Home/Daniel Larison/Can We Please Stop Psychoanalysing The Bush Family?

Can We Please Stop Psychoanalysing The Bush Family?

He stood there at the podium, the kind of podium he’d stood at 5,000 times in a long political life, and talked to the kind of audience he knew well: supporters and loyalists, old friends and new. He knew how to play them, how to use the old jokes and have fun. And suddenly he was sobbing.

He had referred to his son Jeb’s first campaign for governor. He had seen some “unfair stuff,” but Jeb “didn’t whine about it, he didn’t complain.” The old president began to weep. “The true measure of a man,” he then said, “is how you handle victory, and also defeat.” And here a sob tore out of him and he could not continue. ~Peggy Noonan

I’m not sure how this sort of thing becomes news, much less fodder for opinion columns (and, now, blog posts!), but talking about this sort of thing really must stop.  Yes, it’s odd that the man started crying in public and it might have had something to do with the state of his relationship with his elder son and that son’s manifest inability to handle defeat well.  But let me state this plainly: I don’t care.  I don’t care whether the autocrat gets on well with his father, or whether his father is upset by the way the autocrat has failed his country.  What does concern me is the continued misrule of the autocrat and his refusal to do anything to bring his war to an end.  What concerns me is a nation so preoccupied with the personalities of its rulers and their families that we indulge in this sort of psychoanalysis of the Bushes rather than engaging in the tasks of a self-governing, republican people.  What concerns me is that not a month goes by without some story of palace intrigue and dynastic quarreling, as if we lived under the rule of the Sultan and we were waiting to see what the grand vizier Baker and the eunuch Karl Rove would do next.  People now study the interactions and relationships of the Bush clan with the seriousness of old Kremlin watchers or tabloid reporters who cover the Royal Family.  If George Will would like us to live in a republic, as he has claimed, perhaps he could be the first to argue for an end to all of this excessive chatter about the strained relations of the imperial household.  I won’t be holding my breath, for he was surely born to be a courtier and hanger-on of Caesars if ever there was one.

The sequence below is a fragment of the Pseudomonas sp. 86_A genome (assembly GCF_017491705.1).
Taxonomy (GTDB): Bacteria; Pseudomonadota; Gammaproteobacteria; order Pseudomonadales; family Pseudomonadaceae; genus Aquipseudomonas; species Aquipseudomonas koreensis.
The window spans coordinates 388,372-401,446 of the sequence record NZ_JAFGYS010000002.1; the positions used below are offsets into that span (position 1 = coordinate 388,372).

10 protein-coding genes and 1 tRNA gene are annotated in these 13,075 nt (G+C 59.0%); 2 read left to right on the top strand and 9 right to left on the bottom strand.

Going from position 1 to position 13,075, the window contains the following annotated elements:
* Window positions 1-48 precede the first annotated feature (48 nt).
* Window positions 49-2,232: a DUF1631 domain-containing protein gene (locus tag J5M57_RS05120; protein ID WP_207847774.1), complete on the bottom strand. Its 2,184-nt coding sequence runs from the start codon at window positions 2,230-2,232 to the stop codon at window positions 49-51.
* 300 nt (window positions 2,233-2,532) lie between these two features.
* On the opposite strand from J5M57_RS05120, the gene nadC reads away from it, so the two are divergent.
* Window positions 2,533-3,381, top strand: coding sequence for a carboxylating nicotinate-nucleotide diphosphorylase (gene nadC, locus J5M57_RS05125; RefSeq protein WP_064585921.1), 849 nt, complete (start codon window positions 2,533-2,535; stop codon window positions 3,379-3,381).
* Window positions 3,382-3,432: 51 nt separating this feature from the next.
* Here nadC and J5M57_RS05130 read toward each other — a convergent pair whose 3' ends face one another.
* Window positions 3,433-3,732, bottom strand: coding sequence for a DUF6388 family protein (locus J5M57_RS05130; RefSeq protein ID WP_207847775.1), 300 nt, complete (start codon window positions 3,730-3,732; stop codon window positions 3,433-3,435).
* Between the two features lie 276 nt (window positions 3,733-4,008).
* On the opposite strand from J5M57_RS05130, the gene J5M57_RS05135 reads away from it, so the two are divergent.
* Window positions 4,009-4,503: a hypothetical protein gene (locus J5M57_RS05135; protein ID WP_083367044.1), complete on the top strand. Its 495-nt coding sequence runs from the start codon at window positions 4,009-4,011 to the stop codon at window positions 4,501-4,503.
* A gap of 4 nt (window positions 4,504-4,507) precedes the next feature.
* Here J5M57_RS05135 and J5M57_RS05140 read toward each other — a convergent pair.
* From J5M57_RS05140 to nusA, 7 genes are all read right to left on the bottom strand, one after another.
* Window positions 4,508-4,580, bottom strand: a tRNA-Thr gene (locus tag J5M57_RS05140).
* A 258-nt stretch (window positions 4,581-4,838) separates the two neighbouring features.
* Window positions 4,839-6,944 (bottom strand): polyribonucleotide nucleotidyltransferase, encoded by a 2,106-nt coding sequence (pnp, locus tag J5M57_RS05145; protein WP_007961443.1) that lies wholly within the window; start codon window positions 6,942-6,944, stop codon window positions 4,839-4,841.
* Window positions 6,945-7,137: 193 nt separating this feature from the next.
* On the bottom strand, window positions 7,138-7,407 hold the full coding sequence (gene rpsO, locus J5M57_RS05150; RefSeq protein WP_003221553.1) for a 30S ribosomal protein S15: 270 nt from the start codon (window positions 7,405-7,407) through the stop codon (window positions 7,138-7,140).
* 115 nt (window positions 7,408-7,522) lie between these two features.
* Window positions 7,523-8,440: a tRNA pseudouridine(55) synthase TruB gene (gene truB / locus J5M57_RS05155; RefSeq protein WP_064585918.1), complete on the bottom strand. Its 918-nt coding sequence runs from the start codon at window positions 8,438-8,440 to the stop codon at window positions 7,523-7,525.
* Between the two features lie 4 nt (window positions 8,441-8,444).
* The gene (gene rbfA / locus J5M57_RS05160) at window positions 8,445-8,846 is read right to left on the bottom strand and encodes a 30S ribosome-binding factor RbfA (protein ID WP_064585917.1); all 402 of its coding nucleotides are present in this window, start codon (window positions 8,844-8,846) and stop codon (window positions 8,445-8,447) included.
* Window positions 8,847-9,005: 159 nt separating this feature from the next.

about the author

Daniel Larison is a senior editor at TAC, where he also keeps a solo blog. He has been published in the New York Times Book Review, Dallas Morning News, World Politics Review, Politico Magazine, Orthodox Life, Front Porch Republic, The American Scene, and Culture11, and was a columnist for The Week. He holds a PhD in history from the University of Chicago, and resides in Lancaster, PA. Follow him on Twitter.

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